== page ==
KENNY CONQUERS COMMONWEALTH ONCE AGAIN

The home nations enjoyed an exhilarating end to the Commonwealth Games track cycling programme, with gold, silver and bronze taking the total track medals won to 24.

Women’s 10km scratch race

Laura Kenny claimed England’s first cycling gold of the 2022 Birmingham Commonwealth Games with a fantastic sprint finish in the women’s 10km scratch race.

England’s Grace Lister put in an attack with four laps left, along with Scotland’s Neah Evans. Lister was unable to keep on Evans’ wheel as she continued to power away. Lewis and Kenny managed to reel Evans back in, with Kenny soaring past and putting in an incredible injection of pace to take gold.

Michaela Drummond of New Zealand gave chase but was unable to match Kenny’s unbelievable speed as she crossed the line with ease in a perfectly executed race. Evans took fourth after her commendable effort.

Afterwards, a delighted Kenny, who had taken the adoration of the home crowd, said:

“It feels amazing. I came in this morning in a completely different mindset, thinking, ‘of course you can do it.’ I told myself in the toilet, ‘you need to race as Laura Trott,’ that old bike rider who didn’t think about anything else other than crossing that finish line first. When I changed my mindset, I just felt completely different.

“When Sophie and the other England rider rolled over, everything was on my side. Then Sophie drops in and I’m like, ‘we’ve done it, I’ve won this bike race.’ Honestly I was just so happy, to be able to do it here in London.”

Women’s Keirin

The women’s keirin saw strong representation across all home nations, with England’s Sophie Capewell and Wales’ Emma Finucane gliding through round one, straight to the second round. England’s Milly Tanner, Lauren Bell for Scotland and Wales’ Rhian Edmunds qualified in their respective repechages.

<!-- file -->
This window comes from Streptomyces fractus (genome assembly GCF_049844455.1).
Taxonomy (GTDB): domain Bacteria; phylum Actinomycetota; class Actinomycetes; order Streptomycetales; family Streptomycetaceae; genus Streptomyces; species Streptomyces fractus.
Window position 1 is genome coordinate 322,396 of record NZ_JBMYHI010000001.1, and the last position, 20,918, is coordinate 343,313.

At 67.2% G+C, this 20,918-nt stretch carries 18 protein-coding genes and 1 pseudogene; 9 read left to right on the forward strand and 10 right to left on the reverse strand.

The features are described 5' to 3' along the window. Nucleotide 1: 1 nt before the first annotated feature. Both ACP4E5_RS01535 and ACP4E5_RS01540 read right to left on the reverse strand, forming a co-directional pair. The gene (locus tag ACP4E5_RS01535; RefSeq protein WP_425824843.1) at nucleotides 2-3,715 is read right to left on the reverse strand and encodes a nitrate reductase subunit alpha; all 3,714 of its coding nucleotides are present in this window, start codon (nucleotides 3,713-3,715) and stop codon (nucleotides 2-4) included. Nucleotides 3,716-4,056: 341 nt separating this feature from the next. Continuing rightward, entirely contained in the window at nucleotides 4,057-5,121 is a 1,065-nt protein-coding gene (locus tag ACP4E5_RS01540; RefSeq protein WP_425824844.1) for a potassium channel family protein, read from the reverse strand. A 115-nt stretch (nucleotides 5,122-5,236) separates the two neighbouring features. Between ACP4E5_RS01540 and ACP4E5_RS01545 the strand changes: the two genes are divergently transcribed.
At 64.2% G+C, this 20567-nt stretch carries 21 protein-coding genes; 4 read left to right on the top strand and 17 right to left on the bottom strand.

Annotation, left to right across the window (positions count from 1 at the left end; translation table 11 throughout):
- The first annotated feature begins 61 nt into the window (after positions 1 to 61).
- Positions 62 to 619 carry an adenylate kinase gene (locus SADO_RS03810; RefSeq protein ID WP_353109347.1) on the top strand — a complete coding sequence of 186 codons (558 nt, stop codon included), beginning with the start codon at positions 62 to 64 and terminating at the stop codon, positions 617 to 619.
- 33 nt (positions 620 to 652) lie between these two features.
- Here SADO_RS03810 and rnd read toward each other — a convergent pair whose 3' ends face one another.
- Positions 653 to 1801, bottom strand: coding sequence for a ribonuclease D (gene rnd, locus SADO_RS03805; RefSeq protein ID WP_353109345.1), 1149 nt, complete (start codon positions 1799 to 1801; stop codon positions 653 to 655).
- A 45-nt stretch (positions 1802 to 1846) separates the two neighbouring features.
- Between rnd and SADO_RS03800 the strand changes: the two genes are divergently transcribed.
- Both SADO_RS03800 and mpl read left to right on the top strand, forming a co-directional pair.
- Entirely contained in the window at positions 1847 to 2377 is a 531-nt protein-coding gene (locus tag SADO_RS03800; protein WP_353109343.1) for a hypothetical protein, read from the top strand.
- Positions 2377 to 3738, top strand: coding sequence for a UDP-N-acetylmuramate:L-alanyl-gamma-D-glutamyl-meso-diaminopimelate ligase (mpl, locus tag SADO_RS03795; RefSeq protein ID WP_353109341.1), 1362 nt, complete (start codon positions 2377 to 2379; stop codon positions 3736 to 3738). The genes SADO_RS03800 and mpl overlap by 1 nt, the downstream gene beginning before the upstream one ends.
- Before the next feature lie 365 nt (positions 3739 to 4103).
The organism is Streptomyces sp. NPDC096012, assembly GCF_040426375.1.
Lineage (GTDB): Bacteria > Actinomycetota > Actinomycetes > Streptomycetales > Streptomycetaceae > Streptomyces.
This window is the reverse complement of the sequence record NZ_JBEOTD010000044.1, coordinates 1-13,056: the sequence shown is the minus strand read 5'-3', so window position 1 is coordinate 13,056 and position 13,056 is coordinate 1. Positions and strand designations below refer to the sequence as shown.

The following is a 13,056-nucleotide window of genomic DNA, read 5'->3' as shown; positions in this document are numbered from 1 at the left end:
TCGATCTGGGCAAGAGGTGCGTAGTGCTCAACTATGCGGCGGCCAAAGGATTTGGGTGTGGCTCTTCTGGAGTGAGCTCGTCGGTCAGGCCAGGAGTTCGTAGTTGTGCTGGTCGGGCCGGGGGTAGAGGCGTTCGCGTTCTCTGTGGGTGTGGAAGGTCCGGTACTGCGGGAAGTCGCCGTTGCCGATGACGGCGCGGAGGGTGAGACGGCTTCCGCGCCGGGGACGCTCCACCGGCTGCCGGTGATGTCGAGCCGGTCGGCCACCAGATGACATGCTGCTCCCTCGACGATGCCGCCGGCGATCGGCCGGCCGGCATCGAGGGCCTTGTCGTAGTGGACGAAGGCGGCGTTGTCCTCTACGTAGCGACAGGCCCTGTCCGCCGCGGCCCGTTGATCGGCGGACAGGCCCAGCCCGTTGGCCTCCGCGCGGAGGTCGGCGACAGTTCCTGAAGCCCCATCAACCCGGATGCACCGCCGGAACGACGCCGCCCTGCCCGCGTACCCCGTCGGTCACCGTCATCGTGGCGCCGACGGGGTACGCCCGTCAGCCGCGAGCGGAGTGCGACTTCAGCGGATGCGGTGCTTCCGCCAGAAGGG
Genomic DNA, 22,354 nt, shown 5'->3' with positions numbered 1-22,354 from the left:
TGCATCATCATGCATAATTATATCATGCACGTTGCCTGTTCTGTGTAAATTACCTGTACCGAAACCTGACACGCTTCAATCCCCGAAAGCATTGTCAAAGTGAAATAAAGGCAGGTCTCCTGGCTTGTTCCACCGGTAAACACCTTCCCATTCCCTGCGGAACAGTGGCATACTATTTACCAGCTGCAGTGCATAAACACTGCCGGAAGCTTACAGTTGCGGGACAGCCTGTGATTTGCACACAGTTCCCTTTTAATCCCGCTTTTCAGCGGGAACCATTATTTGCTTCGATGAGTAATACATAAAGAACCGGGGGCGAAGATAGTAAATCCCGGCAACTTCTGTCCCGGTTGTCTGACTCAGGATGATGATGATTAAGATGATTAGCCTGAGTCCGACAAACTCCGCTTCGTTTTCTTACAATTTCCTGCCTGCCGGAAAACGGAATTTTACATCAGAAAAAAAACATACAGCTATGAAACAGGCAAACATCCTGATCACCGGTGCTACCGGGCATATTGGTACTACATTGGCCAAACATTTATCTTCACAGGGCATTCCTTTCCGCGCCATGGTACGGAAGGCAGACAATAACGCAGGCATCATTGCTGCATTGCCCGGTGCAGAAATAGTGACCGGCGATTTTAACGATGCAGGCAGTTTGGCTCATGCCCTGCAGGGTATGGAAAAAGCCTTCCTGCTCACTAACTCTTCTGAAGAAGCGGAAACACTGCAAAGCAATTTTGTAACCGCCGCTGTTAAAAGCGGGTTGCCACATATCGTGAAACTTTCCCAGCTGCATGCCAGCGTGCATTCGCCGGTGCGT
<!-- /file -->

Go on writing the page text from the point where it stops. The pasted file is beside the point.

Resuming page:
Bell was knocked out in the second round, leaving four home nations riders out of six finalists, battling for the podium. New Zealand’s Ellesse Andrews came out on top, just pipping Sophie Capewell to the line in another impressive performance this Games. Canada’s Kelsey Mitchell took the bronze.

On the silver medal win, Sophie Capewell said:

“I thought I was going to come back at Ellesse (Andrews). I think I left the gap a bit too big unfortunately, which is a lesson learned going forward. My legs are just gone now! I’m really pleased to come away with silver.

“Without getting too emotional, I lost my dad. I just feel like he’s with me. It’s been a really hard few years. That was for him – everything’s for him. I know he’d be screaming in the stands for that one because I got it right. It means much more than I can put into words.”

Men’s 40km points race

It was a lively start to the men’s 40km points race, with Welsh riders Rhys Britton, William Roberts, and Josh Tarling setting the pace early on. Oli Wood quickly got himself in a comfortable position, taking maximum points in both the fourth and fifth sprints of the night.

With less that 100 laps to go, a breakaway of Scotland’s John Archibald and New Zealand’s Campbell Stewart formed in a bid to lap the field and get into a podium position. It was a brilliant effort from Archibald, it wasn’t meant to be, as the pair was drawn back in with 30 laps to go.

With just one point between Wood and Stewart, it was all to play for going into the final sprint. However it was Stewart who crossed the line first to gain maximum points and edge ahead of Wood in the standings, leaving the Englishman with a brilliant bronze medal.

Archibald claimed fourth while fellow Scotsman and 2018 winner Mark Stewart took fifth. Junior rider Tarling finished in seventh for Wales, and England’s Will Perrett came in ninth.

Men’s 1000m Time Trial

Home nations riders gave strong performances in the 1000m kilo, but it wasn’t enough to make the podium, with England’s Ethan Vernon and Hayden Norris finishing in sixth and seventh respectively. Joe Holt, of Wales, finished eighth while teammate Harvey McNaughton came in 13th place.